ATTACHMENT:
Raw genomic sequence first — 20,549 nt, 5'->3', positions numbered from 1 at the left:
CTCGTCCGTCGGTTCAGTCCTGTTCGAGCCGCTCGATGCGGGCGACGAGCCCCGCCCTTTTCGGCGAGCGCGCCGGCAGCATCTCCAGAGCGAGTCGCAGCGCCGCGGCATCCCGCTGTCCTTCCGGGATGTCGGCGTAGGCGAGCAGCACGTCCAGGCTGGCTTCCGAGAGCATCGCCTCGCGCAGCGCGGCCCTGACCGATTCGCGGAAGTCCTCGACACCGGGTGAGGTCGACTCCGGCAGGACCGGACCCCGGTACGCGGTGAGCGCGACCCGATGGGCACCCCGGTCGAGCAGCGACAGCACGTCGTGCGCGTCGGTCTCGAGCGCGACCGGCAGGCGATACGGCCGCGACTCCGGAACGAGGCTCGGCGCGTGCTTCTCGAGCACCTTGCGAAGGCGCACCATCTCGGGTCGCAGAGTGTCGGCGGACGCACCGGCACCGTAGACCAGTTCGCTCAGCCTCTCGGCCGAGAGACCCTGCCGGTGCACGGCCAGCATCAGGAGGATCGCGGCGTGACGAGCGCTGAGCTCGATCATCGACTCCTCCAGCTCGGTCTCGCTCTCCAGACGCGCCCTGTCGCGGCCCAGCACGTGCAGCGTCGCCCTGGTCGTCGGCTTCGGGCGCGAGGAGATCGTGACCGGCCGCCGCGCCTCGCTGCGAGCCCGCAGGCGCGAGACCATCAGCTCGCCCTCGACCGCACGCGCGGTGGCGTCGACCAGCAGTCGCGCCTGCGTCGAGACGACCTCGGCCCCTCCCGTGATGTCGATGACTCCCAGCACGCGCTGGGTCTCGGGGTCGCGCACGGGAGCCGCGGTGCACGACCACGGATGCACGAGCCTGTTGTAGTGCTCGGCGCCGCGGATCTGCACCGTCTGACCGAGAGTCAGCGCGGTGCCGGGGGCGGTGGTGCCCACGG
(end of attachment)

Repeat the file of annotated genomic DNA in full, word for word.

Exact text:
Raw genomic sequence first — 20,549 nt, 5'->3', positions numbered from 1 at the left:
CTCGTCCGTCGGTTCAGTCCTGTTCGAGCCGCTCGATGCGGGCGACGAGCCCCGCCCTTTTCGGCGAGCGCGCCGGCAGCATCTCCAGAGCGAGTCGCAGCGCCGCGGCATCCCGCTGTCCTTCCGGGATGTCGGCGTAGGCGAGCAGCACGTCCAGGCTGGCTTCCGAGAGCATCGCCTCGCGCAGCGCGGCCCTGACCGATTCGCGGAAGTCCTCGACACCGGGTGAGGTCGACTCCGGCAGGACCGGACCCCGGTACGCGGTGAGCGCGACCCGATGGGCACCCCGGTCGAGCAGCGACAGCACGTCGTGCGCGTCGGTCTCGAGCGCGACCGGCAGGCGATACGGCCGCGACTCCGGAACGAGGCTCGGCGCGTGCTTCTCGAGCACCTTGCGAAGGCGCACCATCTCGGGTCGCAGAGTGTCGGCGGACGCACCGGCACCGTAGACCAGTTCGCTCAGCCTCTCGGCCGAGAGACCCTGCCGGTGCACGGCCAGCATCAGGAGGATCGCGGCGTGACGAGCGCTGAGCTCGATCATCGACTCCTCCAGCTCGGTCTCGCTCTCCAGACGCGCCCTGTCGCGGCCCAGCACGTGCAGCGTCGCCCTGGTCGTCGGCTTCGGGCGCGAGGAGATCGTGACCGGCCGCCGCGCCTCGCTGCGAGCCCGCAGGCGCGAGACCATCAGCTCGCCCTCGACCGCACGCGCGGTGGCGTCGACCAGCAGTCGCGCCTGCGTCGAGACGACCTCGGCCCCTCCCGTGATGTCGATGACTCCCAGCACGCGCTGGGTCTCGGGGTCGCGCACGGGAGCCGCGGTGCACGACCACGGATGCACGAGCCTGTTGTAGTGCTCGGCGCCGCGGATCTGCACCGTCTGACCGAGAGTCAGCGCGGTGCCGGGGGCGGTGGTGCCCACGG